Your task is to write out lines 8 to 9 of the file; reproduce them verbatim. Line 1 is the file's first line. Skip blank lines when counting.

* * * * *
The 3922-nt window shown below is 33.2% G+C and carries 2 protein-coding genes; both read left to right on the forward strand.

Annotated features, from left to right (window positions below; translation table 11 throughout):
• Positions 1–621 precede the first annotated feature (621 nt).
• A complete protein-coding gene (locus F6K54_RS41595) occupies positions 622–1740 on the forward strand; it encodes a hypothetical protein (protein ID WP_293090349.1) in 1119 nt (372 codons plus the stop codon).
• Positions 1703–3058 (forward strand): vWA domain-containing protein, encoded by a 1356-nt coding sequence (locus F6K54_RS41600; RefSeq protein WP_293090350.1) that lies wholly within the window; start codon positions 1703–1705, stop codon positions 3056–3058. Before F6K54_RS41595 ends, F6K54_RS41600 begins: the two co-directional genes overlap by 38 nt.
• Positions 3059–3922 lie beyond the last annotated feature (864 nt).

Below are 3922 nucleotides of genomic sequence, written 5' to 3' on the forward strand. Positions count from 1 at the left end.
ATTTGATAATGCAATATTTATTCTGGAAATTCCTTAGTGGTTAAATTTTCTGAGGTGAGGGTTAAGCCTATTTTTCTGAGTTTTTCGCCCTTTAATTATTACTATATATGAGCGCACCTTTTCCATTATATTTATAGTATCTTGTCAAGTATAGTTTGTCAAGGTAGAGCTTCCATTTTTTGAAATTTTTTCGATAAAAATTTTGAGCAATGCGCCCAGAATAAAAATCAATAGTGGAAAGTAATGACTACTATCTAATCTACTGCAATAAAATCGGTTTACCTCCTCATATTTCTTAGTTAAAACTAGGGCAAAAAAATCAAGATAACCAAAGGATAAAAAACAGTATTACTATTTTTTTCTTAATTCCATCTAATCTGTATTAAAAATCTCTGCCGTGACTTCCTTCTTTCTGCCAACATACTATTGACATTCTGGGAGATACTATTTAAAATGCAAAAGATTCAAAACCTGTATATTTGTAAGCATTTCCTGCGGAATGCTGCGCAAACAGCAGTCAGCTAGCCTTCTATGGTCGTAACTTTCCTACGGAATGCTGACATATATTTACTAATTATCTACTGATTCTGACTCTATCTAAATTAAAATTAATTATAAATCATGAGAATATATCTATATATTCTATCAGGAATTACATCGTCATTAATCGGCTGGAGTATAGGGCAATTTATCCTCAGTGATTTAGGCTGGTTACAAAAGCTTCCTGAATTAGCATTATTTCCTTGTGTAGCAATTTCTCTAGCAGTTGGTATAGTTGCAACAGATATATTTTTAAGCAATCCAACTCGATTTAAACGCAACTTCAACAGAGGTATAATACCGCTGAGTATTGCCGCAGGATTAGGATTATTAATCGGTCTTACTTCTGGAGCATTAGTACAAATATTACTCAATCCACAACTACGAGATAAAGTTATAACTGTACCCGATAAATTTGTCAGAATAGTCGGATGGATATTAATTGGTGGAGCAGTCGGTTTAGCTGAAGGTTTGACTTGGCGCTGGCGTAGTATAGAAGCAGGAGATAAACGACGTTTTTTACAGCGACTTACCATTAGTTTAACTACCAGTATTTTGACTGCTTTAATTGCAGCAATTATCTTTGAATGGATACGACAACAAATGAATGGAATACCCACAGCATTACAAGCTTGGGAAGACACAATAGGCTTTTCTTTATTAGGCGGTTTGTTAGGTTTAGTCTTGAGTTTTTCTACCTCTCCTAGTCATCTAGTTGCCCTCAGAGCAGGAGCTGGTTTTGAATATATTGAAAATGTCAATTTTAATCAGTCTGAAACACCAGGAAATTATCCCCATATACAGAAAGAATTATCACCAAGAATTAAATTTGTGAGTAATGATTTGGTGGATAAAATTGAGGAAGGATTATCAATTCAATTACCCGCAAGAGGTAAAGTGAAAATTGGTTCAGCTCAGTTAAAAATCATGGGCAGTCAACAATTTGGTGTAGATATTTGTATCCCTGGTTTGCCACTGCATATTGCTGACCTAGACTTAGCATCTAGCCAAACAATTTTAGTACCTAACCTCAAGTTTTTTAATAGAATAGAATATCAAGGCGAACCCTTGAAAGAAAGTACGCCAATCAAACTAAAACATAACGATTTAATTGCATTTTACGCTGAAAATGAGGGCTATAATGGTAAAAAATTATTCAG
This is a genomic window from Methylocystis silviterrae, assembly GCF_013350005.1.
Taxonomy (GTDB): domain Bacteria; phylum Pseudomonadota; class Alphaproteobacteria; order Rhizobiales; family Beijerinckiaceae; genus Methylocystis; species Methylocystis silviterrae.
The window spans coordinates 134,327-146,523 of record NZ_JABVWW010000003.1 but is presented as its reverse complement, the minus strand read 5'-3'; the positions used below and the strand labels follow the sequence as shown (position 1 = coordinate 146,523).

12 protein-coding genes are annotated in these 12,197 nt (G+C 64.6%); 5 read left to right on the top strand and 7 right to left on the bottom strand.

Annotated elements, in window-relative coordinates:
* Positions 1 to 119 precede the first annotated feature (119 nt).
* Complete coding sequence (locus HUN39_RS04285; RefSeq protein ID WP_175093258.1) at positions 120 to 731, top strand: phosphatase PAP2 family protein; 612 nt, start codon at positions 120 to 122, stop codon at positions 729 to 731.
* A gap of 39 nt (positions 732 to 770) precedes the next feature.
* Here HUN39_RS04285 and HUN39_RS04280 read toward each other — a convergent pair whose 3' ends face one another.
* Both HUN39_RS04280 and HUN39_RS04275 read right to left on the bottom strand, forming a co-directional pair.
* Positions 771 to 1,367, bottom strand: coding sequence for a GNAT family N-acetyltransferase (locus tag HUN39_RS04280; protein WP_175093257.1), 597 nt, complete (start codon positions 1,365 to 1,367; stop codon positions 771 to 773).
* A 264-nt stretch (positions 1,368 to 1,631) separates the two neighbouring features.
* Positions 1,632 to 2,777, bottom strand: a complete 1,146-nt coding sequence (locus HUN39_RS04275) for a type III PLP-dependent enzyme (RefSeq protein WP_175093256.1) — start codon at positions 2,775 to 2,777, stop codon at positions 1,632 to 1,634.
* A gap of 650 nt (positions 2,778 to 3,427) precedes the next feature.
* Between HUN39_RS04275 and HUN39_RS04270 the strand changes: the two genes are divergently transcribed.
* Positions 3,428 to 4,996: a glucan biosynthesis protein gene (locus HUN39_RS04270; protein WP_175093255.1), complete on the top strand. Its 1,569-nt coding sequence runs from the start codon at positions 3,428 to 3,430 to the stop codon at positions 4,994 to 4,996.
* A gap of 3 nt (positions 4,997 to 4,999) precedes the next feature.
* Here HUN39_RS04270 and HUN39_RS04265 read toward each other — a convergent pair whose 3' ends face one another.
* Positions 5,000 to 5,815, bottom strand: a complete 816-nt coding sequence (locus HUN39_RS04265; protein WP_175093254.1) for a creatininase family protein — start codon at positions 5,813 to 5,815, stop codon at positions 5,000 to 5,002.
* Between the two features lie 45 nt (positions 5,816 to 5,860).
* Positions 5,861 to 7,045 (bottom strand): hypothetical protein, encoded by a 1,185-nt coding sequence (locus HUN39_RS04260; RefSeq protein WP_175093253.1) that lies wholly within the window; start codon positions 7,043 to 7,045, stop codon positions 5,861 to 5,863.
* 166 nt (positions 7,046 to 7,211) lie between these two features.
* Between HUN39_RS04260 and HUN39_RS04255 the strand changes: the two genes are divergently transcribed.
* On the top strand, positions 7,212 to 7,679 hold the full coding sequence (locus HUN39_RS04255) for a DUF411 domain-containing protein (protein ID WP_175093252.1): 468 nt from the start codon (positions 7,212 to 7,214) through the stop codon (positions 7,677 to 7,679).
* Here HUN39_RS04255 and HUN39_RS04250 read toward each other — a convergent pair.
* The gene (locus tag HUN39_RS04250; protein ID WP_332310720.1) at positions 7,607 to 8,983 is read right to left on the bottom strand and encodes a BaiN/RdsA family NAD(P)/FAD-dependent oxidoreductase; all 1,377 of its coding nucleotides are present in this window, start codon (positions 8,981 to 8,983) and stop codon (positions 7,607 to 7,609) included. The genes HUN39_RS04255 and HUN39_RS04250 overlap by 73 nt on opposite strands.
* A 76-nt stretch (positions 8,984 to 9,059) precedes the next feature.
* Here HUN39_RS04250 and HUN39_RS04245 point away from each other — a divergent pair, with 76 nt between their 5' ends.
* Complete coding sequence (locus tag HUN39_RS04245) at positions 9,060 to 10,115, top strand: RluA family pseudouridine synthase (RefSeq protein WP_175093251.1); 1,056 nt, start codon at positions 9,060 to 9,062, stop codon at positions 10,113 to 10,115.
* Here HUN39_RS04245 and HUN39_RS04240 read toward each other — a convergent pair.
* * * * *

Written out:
ATTTGATAATGCAATATTTATTCTGGAAATTCCTTAGTGGTTAAATTTTCTGAGGTGAGGGTTAAGCCTATTTTTCTGAGTTTTTCGCCCTTTAATTATTACTATATATGAGCGCACCTTTTCCATTATATTTATAGTATCTTGTCAAGTATAGTTTGTCAAGGTAGAGCTTCCATTTTTTGAAATTTTTTCGATAAAAATTTTGAGCAATGCGCCCAGAATAAAAATCAATAGTGGAAAGTAATGACTACTATCTAATCTACTGCAATAAAATCGGTTTACCTCCTCATATTTCTTAGTTAAAACTAGGGCAAAAAAATCAAGATAACCAAAGGATAAAAAACAGTATTACTATTTTTTTCTTAATTCCATCTAATCTGTATTAAAAATCTCTGCCGTGACTTCCTTCTTTCTGCCAACATACTATTGACATTCTGGGAGATACTATTTAAAATGCAAAAGATTCAAAACCTGTATATTTGTAAGCATTTCCTGCGGAATGCTGCGCAAACAGCAGTCAGCTAGCCTTCTATGGTCGTAACTTTCCTACGGAATGCTGACATATATTTACTAATTATCTACTGATTCTGACTCTATCTAAATTAAAATTAATTATAAATCATGAGAATATATCTATATATTCTATCAGGAATTACATCGTCATTAATCGGCTGGAGTATAGGGCAATTTATCCTCAGTGATTTAGGCTGGTTACAAAAGCTTCCTGAATTAGCATTATTTCCTTGTGTAGCAATTTCTCTAGCAGTTGGTATAGTTGCAACAGATATATTTTTAAGCAATCCAACTCGATTTAAACGCAACTTCAACAGAGGTATAATACCGCTGAGTATTGCCGCAGGATTAGGATTATTAATCGGTCTTACTTCTGGAGCATTAGTACAAATATTACTCAATCCACAACTACGAGATAAAGTTATAACTGTACCCGATAAATTTGTCAGAATAGTCGGATGGATATTAATTGGTGGAGCAGTCGGTTTAGCTGAAGGTTTGACTTGGCGCTGGCGTAGTATAGAAGCAGGAGATAAACGACGTTTTTTACAGCGACTTACCATTAGTTTAACTACCAGTATTTTGACTGCTTTAATTGCAGCAATTATCTTTGAATGGATACGACAACAAATGAATGGAATACCCACAGCATTACAAGCTTGGGAAGACACAATAGGCTTTTCTTTATTAGGCGGTTTGTTAGGTTTAGTCTTGAGTTTTTCTACCTCTCCTAGTCATCTAGTTGCCCTCAGAGCAGGAGCTGGTTTTGAATATATTGAAAATGTCAATTTTAATCAGTCTGAAACACCAGGAAATTATCCCCATATACAGAAAGAATTATCACCAAGAATTAAATTTGTGAGTAATGATTTGGTGGATAAAATTGAGGAAGGATTATCAATTCAATTACCCGCAAGAGGTAAAGTGAAAATTGGTTCAGCTCAGTTAAAAATCATGGGCAGTCAACAATTTGGTGTAGATATTTGTATCCCTGGTTTGCCACTGCATATTGCTGACCTAGACTTAGCATCTAGCCAAACAATTTTAGTACCTAACCTCAAGTTTTTTAATAGAATAGAATATCAAGGCGAACCCTTGAAAGAAAGTACGCCAATCAAACTAAAACATAACGATTTAATTGCATTTTACGCTGAAAATGAGGGCTATAATGGTAAAAAATTATTCAG
This is a genomic window from Methylocystis silviterrae, assembly GCF_013350005.1.